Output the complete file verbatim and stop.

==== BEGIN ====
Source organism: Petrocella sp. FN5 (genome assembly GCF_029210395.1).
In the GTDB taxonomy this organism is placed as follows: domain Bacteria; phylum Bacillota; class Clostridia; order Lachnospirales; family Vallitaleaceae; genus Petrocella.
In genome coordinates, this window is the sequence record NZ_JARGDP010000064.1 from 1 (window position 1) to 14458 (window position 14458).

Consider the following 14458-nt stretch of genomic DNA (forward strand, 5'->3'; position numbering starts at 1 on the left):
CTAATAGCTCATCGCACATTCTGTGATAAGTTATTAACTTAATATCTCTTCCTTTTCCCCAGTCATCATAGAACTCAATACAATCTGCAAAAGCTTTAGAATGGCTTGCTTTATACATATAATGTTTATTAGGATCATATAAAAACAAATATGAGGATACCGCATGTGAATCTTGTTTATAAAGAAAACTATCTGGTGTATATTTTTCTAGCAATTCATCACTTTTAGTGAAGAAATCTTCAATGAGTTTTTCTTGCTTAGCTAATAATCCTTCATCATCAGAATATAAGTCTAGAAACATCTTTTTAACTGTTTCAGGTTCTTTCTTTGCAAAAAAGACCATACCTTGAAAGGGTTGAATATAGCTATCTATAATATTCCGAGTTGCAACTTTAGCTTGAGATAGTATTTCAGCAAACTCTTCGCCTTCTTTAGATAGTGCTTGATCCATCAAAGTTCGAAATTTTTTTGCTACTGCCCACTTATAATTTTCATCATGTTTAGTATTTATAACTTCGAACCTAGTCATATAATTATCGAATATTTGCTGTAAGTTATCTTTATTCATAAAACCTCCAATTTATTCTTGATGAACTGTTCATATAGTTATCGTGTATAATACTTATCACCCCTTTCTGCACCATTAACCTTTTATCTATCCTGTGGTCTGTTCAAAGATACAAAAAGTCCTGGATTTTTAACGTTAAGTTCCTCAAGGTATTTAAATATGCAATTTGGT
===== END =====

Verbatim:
Source organism: Petrocella sp. FN5 (genome assembly GCF_029210395.1).
In the GTDB taxonomy this organism is placed as follows: domain Bacteria; phylum Bacillota; class Clostridia; order Lachnospirales; family Vallitaleaceae; genus Petrocella.
In genome coordinates, this window is the sequence record NZ_JARGDP010000064.1 from 1 (window position 1) to 14458 (window position 14458).

Consider the following 14458-nt stretch of genomic DNA (forward strand, 5'->3'; position numbering starts at 1 on the left):
CTAATAGCTCATCGCACATTCTGTGATAAGTTATTAACTTAATATCTCTTCCTTTTCCCCAGTCATCATAGAACTCAATACAATCTGCAAAAGCTTTAGAATGGCTTGCTTTATACATATAATGTTTATTAGGATCATATAAAAACAAATATGAGGATACCGCATGTGAATCTTGTTTATAAAGAAAACTATCTGGTGTATATTTTTCTAGCAATTCATCACTTTTAGTGAAGAAATCTTCAATGAGTTTTTCTTGCTTAGCTAATAATCCTTCATCATCAGAATATAAGTCTAGAAACATCTTTTTAACTGTTTCAGGTTCTTTCTTTGCAAAAAAGACCATACCTTGAAAGGGTTGAATATAGCTATCTATAATATTCCGAGTTGCAACTTTAGCTTGAGATAGTATTTCAGCAAACTCTTCGCCTTCTTTAGATAGTGCTTGATCCATCAAAGTTCGAAATTTTTTTGCTACTGCCCACTTATAATTTTCATCATGTTTAGTATTTATAACTTCGAACCTAGTCATATAATTATCGAATATTTGCTGTAAGTTATCTTTATTCATAAAACCTCCAATTTATTCTTGATGAACTGTTCATATAGTTATCGTGTATAATACTTATCACCCCTTTCTGCACCATTAACCTTTTATCTATCCTGTGGTCTGTTCAAAGATACAAAAAGTCCTGGATTTTTAACGTTAAGTTCCTCAAGGTATTTAAATATGCAATTTGGT